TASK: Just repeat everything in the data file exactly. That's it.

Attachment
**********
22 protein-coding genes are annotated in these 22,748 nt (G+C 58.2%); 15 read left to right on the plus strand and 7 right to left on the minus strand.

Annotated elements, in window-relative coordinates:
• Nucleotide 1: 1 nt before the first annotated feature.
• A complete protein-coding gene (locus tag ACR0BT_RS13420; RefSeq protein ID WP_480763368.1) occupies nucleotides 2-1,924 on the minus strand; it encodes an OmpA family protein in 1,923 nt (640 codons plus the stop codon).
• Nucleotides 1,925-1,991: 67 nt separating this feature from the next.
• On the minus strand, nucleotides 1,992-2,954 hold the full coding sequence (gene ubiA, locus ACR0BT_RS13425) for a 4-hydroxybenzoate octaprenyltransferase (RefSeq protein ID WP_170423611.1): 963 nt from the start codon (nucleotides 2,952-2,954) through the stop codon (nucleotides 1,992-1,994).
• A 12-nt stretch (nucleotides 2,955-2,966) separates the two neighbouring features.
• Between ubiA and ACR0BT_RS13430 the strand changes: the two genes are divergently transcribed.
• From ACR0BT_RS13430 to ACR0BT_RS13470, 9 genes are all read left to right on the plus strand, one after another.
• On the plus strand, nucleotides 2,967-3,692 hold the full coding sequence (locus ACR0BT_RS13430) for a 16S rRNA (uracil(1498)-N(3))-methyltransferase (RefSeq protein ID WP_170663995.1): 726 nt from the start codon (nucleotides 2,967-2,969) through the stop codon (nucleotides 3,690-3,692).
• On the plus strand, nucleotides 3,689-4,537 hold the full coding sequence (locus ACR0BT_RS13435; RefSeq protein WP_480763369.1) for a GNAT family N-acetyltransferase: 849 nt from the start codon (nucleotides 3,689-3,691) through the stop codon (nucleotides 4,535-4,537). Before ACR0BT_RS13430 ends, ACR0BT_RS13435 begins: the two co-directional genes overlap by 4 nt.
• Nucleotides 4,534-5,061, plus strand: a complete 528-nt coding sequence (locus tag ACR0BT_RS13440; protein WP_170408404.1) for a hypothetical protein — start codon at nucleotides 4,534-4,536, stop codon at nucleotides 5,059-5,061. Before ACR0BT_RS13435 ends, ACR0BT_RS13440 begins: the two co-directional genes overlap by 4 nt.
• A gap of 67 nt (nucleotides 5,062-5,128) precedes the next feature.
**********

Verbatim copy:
22 protein-coding genes are annotated in these 22,748 nt (G+C 58.2%); 15 read left to right on the plus strand and 7 right to left on the minus strand.

Annotated elements, in window-relative coordinates:
• Nucleotide 1: 1 nt before the first annotated feature.
• A complete protein-coding gene (locus tag ACR0BT_RS13420; RefSeq protein ID WP_480763368.1) occupies nucleotides 2-1,924 on the minus strand; it encodes an OmpA family protein in 1,923 nt (640 codons plus the stop codon).
• Nucleotides 1,925-1,991: 67 nt separating this feature from the next.
• On the minus strand, nucleotides 1,992-2,954 hold the full coding sequence (gene ubiA, locus ACR0BT_RS13425) for a 4-hydroxybenzoate octaprenyltransferase (RefSeq protein ID WP_170423611.1): 963 nt from the start codon (nucleotides 2,952-2,954) through the stop codon (nucleotides 1,992-1,994).
• A 12-nt stretch (nucleotides 2,955-2,966) separates the two neighbouring features.
• Between ubiA and ACR0BT_RS13430 the strand changes: the two genes are divergently transcribed.
• From ACR0BT_RS13430 to ACR0BT_RS13470, 9 genes are all read left to right on the plus strand, one after another.
• On the plus strand, nucleotides 2,967-3,692 hold the full coding sequence (locus ACR0BT_RS13430) for a 16S rRNA (uracil(1498)-N(3))-methyltransferase (RefSeq protein ID WP_170663995.1): 726 nt from the start codon (nucleotides 2,967-2,969) through the stop codon (nucleotides 3,690-3,692).
• On the plus strand, nucleotides 3,689-4,537 hold the full coding sequence (locus ACR0BT_RS13435; RefSeq protein WP_480763369.1) for a GNAT family N-acetyltransferase: 849 nt from the start codon (nucleotides 3,689-3,691) through the stop codon (nucleotides 4,535-4,537). Before ACR0BT_RS13430 ends, ACR0BT_RS13435 begins: the two co-directional genes overlap by 4 nt.
• Nucleotides 4,534-5,061, plus strand: a complete 528-nt coding sequence (locus tag ACR0BT_RS13440; protein WP_170408404.1) for a hypothetical protein — start codon at nucleotides 4,534-4,536, stop codon at nucleotides 5,059-5,061. Before ACR0BT_RS13435 ends, ACR0BT_RS13440 begins: the two co-directional genes overlap by 4 nt.
• A gap of 67 nt (nucleotides 5,062-5,128) precedes the next feature.